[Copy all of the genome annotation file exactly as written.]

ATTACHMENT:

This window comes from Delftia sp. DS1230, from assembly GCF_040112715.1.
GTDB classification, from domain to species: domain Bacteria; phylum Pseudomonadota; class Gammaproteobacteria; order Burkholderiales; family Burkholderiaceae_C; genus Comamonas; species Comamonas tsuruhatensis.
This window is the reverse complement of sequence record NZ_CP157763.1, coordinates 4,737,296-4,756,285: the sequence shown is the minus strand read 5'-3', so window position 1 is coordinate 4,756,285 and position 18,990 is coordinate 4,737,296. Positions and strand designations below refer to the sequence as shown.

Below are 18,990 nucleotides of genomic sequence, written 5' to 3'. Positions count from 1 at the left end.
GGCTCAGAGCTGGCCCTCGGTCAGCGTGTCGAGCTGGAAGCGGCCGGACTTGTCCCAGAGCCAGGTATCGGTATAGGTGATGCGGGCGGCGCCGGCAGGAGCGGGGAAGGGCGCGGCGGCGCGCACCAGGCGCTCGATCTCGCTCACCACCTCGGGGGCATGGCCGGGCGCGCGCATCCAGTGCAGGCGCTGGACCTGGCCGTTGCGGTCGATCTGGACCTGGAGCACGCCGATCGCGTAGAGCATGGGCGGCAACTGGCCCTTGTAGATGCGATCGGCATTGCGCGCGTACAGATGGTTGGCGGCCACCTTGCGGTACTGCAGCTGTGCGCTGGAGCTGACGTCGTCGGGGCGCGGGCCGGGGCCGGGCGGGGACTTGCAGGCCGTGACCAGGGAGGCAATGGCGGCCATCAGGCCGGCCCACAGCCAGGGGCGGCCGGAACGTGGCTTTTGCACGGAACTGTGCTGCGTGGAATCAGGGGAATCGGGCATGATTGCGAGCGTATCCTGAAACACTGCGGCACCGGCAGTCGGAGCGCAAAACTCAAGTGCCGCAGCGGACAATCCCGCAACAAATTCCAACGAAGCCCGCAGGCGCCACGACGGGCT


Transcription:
This window comes from Delftia sp. DS1230, from assembly GCF_040112715.1.
GTDB classification, from domain to species: domain Bacteria; phylum Pseudomonadota; class Gammaproteobacteria; order Burkholderiales; family Burkholderiaceae_C; genus Comamonas; species Comamonas tsuruhatensis.
This window is the reverse complement of sequence record NZ_CP157763.1, coordinates 4,737,296-4,756,285: the sequence shown is the minus strand read 5'-3', so window position 1 is coordinate 4,756,285 and position 18,990 is coordinate 4,737,296. Positions and strand designations below refer to the sequence as shown.

Below are 18,990 nucleotides of genomic sequence, written 5' to 3'. Positions count from 1 at the left end.
GGCTCAGAGCTGGCCCTCGGTCAGCGTGTCGAGCTGGAAGCGGCCGGACTTGTCCCAGAGCCAGGTATCGGTATAGGTGATGCGGGCGGCGCCGGCAGGAGCGGGGAAGGGCGCGGCGGCGCGCACCAGGCGCTCGATCTCGCTCACCACCTCGGGGGCATGGCCGGGCGCGCGCATCCAGTGCAGGCGCTGGACCTGGCCGTTGCGGTCGATCTGGACCTGGAGCACGCCGATCGCGTAGAGCATGGGCGGCAACTGGCCCTTGTAGATGCGATCGGCATTGCGCGCGTACAGATGGTTGGCGGCCACCTTGCGGTACTGCAGCTGTGCGCTGGAGCTGACGTCGTCGGGGCGCGGGCCGGGGCCGGGCGGGGACTTGCAGGCCGTGACCAGGGAGGCAATGGCGGCCATCAGGCCGGCCCACAGCCAGGGGCGGCCGGAACGTGGCTTTTGCACGGAACTGTGCTGCGTGGAATCAGGGGAATCGGGCATGATTGCGAGCGTATCCTGAAACACTGCGGCACCGGCAGTCGGAGCGCAAAACTCAAGTGCCGCAGCGGACAATCCCGCAACAAATTCCAACGAAGCCCGCAGGCGCCACGACGGGCT